Fort Worth revenue picture strong going into budget cycle, director says

By Scott Nishimura

Fort Worth is looking at a strong revenue picture entering 2014-2015 city budget talks, with property tax revenues currently projected at 2.9 percent up and sales tax 5 percent up, the new chief financial officer, Aaron Bovos, said Tuesday.

Unlike in previous recessionary years where the budget office has asked department heads to propose worst-case, double-digit budget general fund cuts entering discussions, Bovos said he’s asked the departments for worst-case cuts of 2.8 percent. And on the opposite end, he’s also asked department heads what they would propose if they had budget increases.

“It’s a balancing act,” Bovos said in an interview after delivering a quarterly financial update to Mayor Betsy Price and City Council members.

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On the revenue picture, Bovos, named by the city in December to be CFO, “I feel we are in a really positive position. I feel very optimistic. It’s a really solid place to be.”

Bovos said the staff is still in the process of incorporating the impact of City Council changes to retiree healthcare and pensions to the budget numbers for this summer’s discussions.

His office is also establishing comprehensive five-year planning that better projects future impact of year-to-year budget decisions and incorporates the impact of capital expenditures, Bovos said.

If, for example, the staff or council wants to add an expense to a particular year’s budget, “we need to make sure that decision is sustainable” over the next several years, he said.

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Bovos said pay raises for general fund employees are “still under consideration” for the 2014-2015 year. The council, in approving the 2013-2014 fiscal budget, included a one-time year-end bonus based on projected budget savings that it said then could turn into a future pay raise.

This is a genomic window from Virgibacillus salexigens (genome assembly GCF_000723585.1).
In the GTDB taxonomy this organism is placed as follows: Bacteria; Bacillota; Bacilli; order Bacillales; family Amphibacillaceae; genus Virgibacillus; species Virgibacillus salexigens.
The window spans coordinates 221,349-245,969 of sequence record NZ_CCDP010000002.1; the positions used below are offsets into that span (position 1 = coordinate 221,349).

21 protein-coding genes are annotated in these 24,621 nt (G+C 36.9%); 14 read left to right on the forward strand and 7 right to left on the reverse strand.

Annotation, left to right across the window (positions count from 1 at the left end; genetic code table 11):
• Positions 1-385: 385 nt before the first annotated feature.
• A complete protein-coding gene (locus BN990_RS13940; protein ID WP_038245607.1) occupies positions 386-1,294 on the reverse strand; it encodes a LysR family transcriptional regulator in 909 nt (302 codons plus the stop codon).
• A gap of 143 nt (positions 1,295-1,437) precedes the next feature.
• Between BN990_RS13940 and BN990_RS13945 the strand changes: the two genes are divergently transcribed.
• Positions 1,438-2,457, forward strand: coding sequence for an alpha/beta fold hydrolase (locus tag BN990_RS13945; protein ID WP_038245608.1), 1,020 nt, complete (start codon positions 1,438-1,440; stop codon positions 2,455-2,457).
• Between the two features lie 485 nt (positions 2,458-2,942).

“It’s absolutely still on the table,” Bovos said.

In his second-quarter update to the council, Bovos said the staff has narrowed its projected use of excess fund balance to meet a gap between revenue and expense in the general fund.

General fund revenue is now projected at $587.9 million, and expense at $602.15 million. The projected use of excess fund balance for the year is $14.2 million.

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That’s a change from earlier projections of $586.5 million of projected revenue and $604.3 million in projected expense, for a $17.8 million use of excess fund balance.

In approving the current year’s budget, Mayor Betsy Price predicted it was one that put the city on top of insignificant gaps heading into the budget cycles, after years of big deficits.

“It’s nice to see we’re under on expenses and over in revenue,” Price said Tuesday. “Nice change. First time we’ve been in that position heading into the budget.”